As always with her blog posts, this one is very focused on one particular subject, easy to read, and explains things simply, so that the reader’s technical level is always irrelevant (OK, OK, you do need a basic understanding of how HTTP works, but not more than that).
Here are a couple of useful Bash resources that came upon my radar recently.
First one is Julia Evans’ blog post “Bash scripting quirks & safety tips“. It’s quite introductory, but is has a few useful tips. The one in particular I
either didn’t know about or completely forgot mentioned recently is on how to make Bash scripts safer by using “set -e“, “set -u“, and “set -o pipefail“. These go well with another post of mine not so long ago.
The second is Sam Rowe’s blog post “Advancing in the Bash Shell“, which I found useful for all kinds of navigation and variable expansion in Bash command line. Especially the bits on searching and reusing the history.
I came across this handy Amazon AWS manual for the maximum transfer unit (MTU) configuration for EC2 instances. This is not something one needs every day, but, I’m sure, when I need it, I’ll otherwise be spending hours trying to find it.
The maximum transmission unit (MTU) of a network connection is the size, in bytes, of the largest permissible packet that can be passed over the connection. The larger the MTU of a connection, the more data that can be passed in a single packet. Ethernet packets consist of the frame, or the actual data you are sending, and the network overhead information that surrounds it.
Ethernet frames can come in different formats, and the most common format is the standard Ethernet v2 frame format. It supports 1500 MTU, which is the largest Ethernet packet size supported over most of the Internet. The maximum supported MTU for an instance depends on its instance type. All Amazon EC2 instance types support 1500 MTU, and many current instance sizes support 9001 MTU, or jumbo frames.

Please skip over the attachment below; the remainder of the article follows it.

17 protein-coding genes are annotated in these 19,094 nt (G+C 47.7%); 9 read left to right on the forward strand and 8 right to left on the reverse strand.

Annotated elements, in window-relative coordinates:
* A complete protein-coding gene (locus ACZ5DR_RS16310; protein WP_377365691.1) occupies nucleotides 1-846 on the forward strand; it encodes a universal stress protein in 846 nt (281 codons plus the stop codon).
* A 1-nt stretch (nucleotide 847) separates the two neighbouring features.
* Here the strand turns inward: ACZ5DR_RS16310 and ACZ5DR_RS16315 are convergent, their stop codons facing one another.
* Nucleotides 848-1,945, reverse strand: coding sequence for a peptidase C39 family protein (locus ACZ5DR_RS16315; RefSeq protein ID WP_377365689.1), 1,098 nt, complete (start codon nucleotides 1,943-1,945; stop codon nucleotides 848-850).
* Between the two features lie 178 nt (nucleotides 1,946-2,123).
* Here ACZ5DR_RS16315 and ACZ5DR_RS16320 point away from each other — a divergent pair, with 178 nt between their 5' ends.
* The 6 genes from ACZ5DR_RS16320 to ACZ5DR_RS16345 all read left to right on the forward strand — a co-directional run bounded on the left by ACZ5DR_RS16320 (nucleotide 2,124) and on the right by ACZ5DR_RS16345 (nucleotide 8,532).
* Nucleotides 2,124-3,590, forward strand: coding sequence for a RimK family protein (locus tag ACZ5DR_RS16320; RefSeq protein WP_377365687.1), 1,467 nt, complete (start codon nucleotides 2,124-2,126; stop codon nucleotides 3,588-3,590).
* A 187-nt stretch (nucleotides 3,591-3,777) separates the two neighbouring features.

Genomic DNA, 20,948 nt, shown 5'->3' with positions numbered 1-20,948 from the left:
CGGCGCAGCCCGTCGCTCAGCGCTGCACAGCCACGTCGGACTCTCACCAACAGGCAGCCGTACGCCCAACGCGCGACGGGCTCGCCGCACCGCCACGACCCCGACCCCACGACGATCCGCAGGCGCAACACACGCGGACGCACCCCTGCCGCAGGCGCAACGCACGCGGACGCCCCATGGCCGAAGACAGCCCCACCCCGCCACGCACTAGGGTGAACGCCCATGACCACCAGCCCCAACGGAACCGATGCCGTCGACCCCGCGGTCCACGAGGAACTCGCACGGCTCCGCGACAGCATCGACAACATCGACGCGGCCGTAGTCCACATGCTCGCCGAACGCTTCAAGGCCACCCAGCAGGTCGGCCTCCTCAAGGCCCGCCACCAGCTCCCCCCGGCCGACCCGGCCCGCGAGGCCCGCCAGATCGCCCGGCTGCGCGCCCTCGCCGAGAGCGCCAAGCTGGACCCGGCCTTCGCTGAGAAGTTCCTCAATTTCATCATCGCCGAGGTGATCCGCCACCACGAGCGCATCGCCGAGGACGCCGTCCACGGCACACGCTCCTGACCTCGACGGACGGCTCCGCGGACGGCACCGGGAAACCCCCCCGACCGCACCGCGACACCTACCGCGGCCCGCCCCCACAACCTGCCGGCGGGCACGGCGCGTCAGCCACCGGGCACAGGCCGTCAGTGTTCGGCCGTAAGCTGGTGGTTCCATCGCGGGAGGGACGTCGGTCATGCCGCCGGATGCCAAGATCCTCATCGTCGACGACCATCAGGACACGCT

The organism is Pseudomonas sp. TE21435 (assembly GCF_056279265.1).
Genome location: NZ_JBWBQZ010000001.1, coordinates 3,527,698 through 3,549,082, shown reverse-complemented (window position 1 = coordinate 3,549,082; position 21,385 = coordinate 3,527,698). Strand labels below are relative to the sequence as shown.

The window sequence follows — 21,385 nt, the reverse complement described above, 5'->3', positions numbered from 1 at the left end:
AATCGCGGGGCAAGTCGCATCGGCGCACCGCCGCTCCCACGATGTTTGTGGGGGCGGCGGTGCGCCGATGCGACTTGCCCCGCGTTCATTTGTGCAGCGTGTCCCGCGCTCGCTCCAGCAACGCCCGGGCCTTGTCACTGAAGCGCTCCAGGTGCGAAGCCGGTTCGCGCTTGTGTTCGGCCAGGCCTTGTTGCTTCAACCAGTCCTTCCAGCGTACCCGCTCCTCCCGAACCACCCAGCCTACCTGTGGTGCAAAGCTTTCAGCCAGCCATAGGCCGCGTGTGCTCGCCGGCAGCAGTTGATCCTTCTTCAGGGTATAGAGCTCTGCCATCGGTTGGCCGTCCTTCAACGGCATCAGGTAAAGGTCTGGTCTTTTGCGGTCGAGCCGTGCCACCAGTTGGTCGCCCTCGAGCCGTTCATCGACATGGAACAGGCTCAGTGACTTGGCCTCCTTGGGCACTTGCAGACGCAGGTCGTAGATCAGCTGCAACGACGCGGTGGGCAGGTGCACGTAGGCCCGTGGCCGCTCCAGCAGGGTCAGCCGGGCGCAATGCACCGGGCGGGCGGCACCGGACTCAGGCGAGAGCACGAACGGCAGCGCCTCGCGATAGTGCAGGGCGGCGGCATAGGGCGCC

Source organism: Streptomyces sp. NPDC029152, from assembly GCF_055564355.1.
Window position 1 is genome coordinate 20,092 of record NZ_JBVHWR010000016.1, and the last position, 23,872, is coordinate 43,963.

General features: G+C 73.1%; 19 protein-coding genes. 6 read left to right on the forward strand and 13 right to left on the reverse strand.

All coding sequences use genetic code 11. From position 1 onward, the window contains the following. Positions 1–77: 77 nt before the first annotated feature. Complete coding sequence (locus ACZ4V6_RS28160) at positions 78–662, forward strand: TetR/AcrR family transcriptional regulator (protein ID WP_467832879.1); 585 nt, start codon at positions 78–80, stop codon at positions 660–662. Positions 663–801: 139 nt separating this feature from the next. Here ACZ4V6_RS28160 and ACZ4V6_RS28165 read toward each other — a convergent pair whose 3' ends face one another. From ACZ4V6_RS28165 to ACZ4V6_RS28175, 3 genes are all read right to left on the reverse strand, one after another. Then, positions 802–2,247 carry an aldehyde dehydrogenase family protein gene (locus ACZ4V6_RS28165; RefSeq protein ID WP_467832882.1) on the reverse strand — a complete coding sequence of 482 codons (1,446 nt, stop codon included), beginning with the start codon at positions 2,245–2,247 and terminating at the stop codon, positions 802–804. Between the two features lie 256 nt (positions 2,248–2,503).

The following instances support jumbo frames:
- Compute optimized: C3, C4, CC2
- General purpose: M3, M4, T2
- Accelerated computing: CG1, G2, P2
- Memory optimized: CR1, R3, R4, X1
- Storage optimized: D2, HI1, HS1, I2
As always, Julia Evans has got you covered on the basics of networking and the MTU.
Picking the right settings for your SSL certificates and SSL configuration on your webserver is confusing. As far as I understand it there are about 3 billion settings. Here is an example of an SSL Labs result for mail.google.com. There is all this stuff like
OLD_TLS_ECDHE_ECDSA_WITH_CHACHA20_POLY1305_SHA256on that page (for real, that is a real thing.). I’m happy there are tools like SSL Labs that help mortals make sense of all of it.